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Youth: Bankruptcy and Blacklist

Prevention is Better Than Cure

 

The story of a man who was only in his 20s when he committed suicide after coming under pressure to settle a RM13,000 debt with a bank, is nothing short of heart-breaking. At his funeral, someone was overheard saying: “If only he had sought the help of AKPK, he would be alive today.”

Indian youths in Malaysia have very big dreams. The dreams that they want to achieve in very short period without investing hard work. The trend of our Indian youth is when they started getting the salary of just RM 3500, and within the next 3 months they already owned an iPhone or Samsung Galaxy Note worth RM 2000 plus followed by a Vios, City or Civic if they have their parents backup. Moreover not forgetting credit cards. Youths love having credit cards. They feel very proud when they swipe credit card infront of relatives or friends without realising they have to pay end of the month. But wonder from where they are going to get the cash to pay? Due to this, many of our Indian youths are blacklisted and declared bankruptcy.

With the rate of youths, aged 25 and below, declared bankrupt in the country is becoming increasingly worrying with 579 individuals recorded in the first six months of this year. Minister in the Prime Minister’s Department Nancy Shukri said most of the individuals faced bankruptcy due to failure to repay vehicle loans, personal loans and credit card payments.

“The number, out of the total of 12,381 individuals declared bankrupt, was an increase from 208 individuals last year,” she said at the ‘Young Generation Information Empowerment’ programme, organised by the Johor Youth and Sports Department and Prime Minister’s Department here today.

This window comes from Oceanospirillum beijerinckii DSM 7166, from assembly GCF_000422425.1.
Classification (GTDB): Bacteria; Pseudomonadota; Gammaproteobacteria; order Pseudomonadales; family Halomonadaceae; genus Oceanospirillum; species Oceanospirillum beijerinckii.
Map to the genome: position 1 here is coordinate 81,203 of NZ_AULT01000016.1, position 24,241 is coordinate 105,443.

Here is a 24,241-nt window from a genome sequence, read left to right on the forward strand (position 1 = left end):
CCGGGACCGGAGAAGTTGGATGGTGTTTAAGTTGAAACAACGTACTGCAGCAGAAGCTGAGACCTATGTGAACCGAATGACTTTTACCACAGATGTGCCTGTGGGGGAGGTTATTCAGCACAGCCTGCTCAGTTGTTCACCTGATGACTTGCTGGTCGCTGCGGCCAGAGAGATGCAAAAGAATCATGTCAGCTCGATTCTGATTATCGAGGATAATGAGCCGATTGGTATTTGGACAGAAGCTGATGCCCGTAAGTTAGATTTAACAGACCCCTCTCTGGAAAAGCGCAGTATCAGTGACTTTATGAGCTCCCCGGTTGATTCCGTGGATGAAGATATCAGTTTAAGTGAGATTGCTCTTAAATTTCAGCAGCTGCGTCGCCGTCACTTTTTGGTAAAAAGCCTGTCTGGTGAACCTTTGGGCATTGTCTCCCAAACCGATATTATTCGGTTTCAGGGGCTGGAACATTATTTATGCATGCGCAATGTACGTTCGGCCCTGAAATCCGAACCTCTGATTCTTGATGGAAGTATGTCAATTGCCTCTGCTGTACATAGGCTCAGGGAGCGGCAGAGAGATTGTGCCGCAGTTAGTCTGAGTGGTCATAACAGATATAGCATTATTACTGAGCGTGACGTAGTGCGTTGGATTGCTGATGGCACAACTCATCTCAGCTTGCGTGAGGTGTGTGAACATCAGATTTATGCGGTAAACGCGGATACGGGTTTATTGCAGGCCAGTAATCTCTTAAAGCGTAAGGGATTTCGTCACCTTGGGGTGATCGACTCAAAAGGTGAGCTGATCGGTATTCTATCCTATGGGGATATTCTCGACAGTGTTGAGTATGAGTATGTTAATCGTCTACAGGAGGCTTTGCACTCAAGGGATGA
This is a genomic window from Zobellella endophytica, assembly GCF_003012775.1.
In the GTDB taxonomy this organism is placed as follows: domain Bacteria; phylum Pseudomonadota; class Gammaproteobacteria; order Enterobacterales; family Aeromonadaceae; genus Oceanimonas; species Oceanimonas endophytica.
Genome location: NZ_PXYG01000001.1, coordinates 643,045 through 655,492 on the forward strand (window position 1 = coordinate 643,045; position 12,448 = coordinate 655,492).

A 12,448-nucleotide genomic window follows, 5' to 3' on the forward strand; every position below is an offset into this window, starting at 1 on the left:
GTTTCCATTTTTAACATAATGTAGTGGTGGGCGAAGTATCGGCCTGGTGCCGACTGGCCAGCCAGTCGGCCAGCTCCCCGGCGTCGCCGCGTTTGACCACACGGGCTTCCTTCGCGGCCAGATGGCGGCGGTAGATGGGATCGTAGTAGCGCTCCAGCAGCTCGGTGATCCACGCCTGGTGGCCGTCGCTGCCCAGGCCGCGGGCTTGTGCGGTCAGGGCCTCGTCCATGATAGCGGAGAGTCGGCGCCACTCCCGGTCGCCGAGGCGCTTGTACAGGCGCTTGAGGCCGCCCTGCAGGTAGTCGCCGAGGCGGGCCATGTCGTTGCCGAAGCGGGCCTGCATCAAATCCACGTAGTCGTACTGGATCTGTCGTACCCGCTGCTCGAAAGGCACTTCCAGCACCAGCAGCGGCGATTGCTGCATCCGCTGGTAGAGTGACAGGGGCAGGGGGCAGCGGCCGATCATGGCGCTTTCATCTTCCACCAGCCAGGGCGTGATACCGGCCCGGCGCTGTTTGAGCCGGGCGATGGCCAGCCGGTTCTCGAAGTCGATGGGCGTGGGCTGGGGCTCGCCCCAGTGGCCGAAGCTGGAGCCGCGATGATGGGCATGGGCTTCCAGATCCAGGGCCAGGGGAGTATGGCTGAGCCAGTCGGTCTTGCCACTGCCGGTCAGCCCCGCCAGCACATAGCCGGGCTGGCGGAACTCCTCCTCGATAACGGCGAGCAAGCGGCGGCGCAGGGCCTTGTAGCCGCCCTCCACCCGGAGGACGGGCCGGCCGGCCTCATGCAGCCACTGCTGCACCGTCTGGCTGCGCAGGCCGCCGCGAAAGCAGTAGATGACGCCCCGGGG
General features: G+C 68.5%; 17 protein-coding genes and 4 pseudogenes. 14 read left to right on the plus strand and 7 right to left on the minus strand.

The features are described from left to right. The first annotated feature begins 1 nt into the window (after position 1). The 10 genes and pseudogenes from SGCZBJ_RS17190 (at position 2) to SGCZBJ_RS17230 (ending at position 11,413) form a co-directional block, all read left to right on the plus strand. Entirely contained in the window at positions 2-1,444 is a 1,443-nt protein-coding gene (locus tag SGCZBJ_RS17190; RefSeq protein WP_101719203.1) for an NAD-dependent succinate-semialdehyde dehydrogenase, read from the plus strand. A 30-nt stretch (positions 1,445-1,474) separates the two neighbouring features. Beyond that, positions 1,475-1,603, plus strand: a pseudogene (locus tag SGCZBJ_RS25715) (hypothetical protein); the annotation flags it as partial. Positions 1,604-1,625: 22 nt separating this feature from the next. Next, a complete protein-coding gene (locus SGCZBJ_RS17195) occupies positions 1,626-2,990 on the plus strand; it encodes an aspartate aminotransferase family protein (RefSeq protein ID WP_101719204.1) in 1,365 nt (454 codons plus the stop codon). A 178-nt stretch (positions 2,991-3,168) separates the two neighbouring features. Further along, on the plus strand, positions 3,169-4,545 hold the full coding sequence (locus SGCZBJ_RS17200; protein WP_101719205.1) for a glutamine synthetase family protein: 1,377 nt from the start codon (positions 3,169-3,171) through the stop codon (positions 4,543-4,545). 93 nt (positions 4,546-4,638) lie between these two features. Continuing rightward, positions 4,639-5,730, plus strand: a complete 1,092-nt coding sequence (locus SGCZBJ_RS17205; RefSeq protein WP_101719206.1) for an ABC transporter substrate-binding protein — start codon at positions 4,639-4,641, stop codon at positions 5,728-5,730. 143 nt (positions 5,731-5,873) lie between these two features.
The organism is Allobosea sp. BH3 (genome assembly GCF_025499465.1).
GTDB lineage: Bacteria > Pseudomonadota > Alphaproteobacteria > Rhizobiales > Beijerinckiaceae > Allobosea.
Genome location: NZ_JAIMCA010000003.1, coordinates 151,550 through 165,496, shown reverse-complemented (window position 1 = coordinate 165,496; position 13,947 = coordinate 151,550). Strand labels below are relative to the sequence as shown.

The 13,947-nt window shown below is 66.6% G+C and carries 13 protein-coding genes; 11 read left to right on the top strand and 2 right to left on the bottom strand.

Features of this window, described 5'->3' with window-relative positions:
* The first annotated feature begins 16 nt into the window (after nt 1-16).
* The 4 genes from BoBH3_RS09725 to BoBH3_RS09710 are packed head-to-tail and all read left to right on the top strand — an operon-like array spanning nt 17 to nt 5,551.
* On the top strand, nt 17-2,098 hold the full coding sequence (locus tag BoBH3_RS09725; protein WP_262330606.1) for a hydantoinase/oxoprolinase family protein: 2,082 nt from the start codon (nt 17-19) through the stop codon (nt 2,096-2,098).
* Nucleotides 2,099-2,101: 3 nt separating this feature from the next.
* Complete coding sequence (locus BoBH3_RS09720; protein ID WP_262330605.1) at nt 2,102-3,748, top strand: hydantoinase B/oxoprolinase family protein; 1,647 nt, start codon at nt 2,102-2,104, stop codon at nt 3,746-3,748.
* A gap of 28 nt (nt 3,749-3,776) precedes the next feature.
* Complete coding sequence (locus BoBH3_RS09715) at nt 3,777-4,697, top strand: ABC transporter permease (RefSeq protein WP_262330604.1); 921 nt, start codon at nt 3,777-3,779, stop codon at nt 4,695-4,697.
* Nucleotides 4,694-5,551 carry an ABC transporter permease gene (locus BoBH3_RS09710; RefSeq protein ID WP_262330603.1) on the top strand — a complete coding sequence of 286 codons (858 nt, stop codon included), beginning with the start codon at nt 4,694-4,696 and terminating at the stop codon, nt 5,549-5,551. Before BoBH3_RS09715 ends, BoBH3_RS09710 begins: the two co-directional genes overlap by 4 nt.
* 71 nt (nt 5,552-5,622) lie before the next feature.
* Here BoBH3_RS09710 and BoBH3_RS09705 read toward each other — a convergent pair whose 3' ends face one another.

From January to June this year, she said, 2,491 individuals, aged 25 to 34, were also declared bankrupt and another 4,121 individuals, aged 35 and 44. She said the government through the Credit Counselling And Debt Management Agency and Insolvency Department organised programmes for the community, especially youths in managing their finances wisely and teach them to address bankrupcy.

Hence, she urged individuals or youths to get advice or early help from the relevant agencies if they had been declared bankrupts. “Based on feedback obtained from organising several programmes previously, we found that the majority of youths are not aware of the services and assistance provided by the government resulting in them being bankrupt at a young age,” she said.

Our youths should have proper financial planning before they commit anything. It is very important for the youths to get advice from financial professionals to manage their finance appropriately. Instead of aiming for immediate luxury life, youths should be wise and learn to safe money first before spending it immediately.

In Malaysia, with a very high dependency on car ownership due to the largely unreliable public transport system, especially for office and factory workers, there’s a pressing need to price our own Malaysian made cars to be more affordable to the average wage earner. It’s a well-known fact that young Malaysian wage earners easily spend 50% of their salary on monthly car instalments. Coupled with fuel and maintenance costs, it’s quite a burden. Knowing this our youths should be very much alert in moving every penny of their hard work.

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